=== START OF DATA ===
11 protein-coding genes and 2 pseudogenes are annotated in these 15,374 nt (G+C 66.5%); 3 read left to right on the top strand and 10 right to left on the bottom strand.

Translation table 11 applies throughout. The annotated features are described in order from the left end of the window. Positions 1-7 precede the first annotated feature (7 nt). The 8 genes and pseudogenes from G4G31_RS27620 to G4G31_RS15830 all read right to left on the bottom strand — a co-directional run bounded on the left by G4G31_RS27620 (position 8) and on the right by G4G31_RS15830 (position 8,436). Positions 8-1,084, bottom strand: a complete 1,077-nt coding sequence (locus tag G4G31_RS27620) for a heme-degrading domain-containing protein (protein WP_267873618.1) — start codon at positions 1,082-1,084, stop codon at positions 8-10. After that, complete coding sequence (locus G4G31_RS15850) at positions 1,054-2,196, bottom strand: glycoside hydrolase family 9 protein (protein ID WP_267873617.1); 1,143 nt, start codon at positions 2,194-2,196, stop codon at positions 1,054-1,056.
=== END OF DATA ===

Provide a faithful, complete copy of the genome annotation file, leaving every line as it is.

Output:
11 protein-coding genes and 2 pseudogenes are annotated in these 15,374 nt (G+C 66.5%); 3 read left to right on the top strand and 10 right to left on the bottom strand.

Translation table 11 applies throughout. The annotated features are described in order from the left end of the window. Positions 1-7 precede the first annotated feature (7 nt). The 8 genes and pseudogenes from G4G31_RS27620 to G4G31_RS15830 all read right to left on the bottom strand — a co-directional run bounded on the left by G4G31_RS27620 (position 8) and on the right by G4G31_RS15830 (position 8,436). Positions 8-1,084, bottom strand: a complete 1,077-nt coding sequence (locus tag G4G31_RS27620) for a heme-degrading domain-containing protein (protein WP_267873618.1) — start codon at positions 1,082-1,084, stop codon at positions 8-10. After that, complete coding sequence (locus G4G31_RS15850) at positions 1,054-2,196, bottom strand: glycoside hydrolase family 9 protein (protein ID WP_267873617.1); 1,143 nt, start codon at positions 2,194-2,196, stop codon at positions 1,054-1,056.